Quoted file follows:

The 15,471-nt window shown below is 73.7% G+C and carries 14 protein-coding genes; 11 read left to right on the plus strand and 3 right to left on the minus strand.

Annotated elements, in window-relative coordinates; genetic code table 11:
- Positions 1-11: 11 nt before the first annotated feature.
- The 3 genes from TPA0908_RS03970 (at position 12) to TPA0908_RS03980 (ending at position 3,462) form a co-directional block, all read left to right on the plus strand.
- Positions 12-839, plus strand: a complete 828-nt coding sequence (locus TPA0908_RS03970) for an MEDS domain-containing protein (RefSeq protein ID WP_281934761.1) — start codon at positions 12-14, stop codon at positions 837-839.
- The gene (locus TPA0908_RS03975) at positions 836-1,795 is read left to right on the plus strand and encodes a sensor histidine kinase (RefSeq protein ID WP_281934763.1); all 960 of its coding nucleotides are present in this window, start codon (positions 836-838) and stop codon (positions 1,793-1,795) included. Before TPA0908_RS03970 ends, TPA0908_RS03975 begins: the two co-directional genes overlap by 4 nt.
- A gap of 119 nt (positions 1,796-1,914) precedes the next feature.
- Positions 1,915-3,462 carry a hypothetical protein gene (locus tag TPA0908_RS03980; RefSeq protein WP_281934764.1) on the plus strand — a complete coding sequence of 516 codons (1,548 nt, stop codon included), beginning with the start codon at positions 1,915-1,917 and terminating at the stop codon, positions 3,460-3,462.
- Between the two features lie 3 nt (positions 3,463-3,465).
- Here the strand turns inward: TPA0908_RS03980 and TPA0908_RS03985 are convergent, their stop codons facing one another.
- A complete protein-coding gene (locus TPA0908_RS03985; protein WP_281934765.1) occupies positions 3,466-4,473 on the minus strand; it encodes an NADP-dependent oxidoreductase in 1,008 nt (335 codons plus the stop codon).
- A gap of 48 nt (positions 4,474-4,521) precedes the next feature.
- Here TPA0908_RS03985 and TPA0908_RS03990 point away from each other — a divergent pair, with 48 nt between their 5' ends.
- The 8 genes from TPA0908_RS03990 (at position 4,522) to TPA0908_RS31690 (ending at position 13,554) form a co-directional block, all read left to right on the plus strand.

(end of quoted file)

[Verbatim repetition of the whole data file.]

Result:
The 15,471-nt window shown below is 73.7% G+C and carries 14 protein-coding genes; 11 read left to right on the plus strand and 3 right to left on the minus strand.

Annotated elements, in window-relative coordinates; genetic code table 11:
- Positions 1-11: 11 nt before the first annotated feature.
- The 3 genes from TPA0908_RS03970 (at position 12) to TPA0908_RS03980 (ending at position 3,462) form a co-directional block, all read left to right on the plus strand.
- Positions 12-839, plus strand: a complete 828-nt coding sequence (locus TPA0908_RS03970) for an MEDS domain-containing protein (RefSeq protein ID WP_281934761.1) — start codon at positions 12-14, stop codon at positions 837-839.
- The gene (locus TPA0908_RS03975) at positions 836-1,795 is read left to right on the plus strand and encodes a sensor histidine kinase (RefSeq protein ID WP_281934763.1); all 960 of its coding nucleotides are present in this window, start codon (positions 836-838) and stop codon (positions 1,793-1,795) included. Before TPA0908_RS03970 ends, TPA0908_RS03975 begins: the two co-directional genes overlap by 4 nt.
- A gap of 119 nt (positions 1,796-1,914) precedes the next feature.
- Positions 1,915-3,462 carry a hypothetical protein gene (locus tag TPA0908_RS03980; RefSeq protein WP_281934764.1) on the plus strand — a complete coding sequence of 516 codons (1,548 nt, stop codon included), beginning with the start codon at positions 1,915-1,917 and terminating at the stop codon, positions 3,460-3,462.
- Between the two features lie 3 nt (positions 3,463-3,465).
- Here the strand turns inward: TPA0908_RS03980 and TPA0908_RS03985 are convergent, their stop codons facing one another.
- A complete protein-coding gene (locus TPA0908_RS03985; protein WP_281934765.1) occupies positions 3,466-4,473 on the minus strand; it encodes an NADP-dependent oxidoreductase in 1,008 nt (335 codons plus the stop codon).
- A gap of 48 nt (positions 4,474-4,521) precedes the next feature.
- Here TPA0908_RS03985 and TPA0908_RS03990 point away from each other — a divergent pair, with 48 nt between their 5' ends.
- The 8 genes from TPA0908_RS03990 (at position 4,522) to TPA0908_RS31690 (ending at position 13,554) form a co-directional block, all read left to right on the plus strand.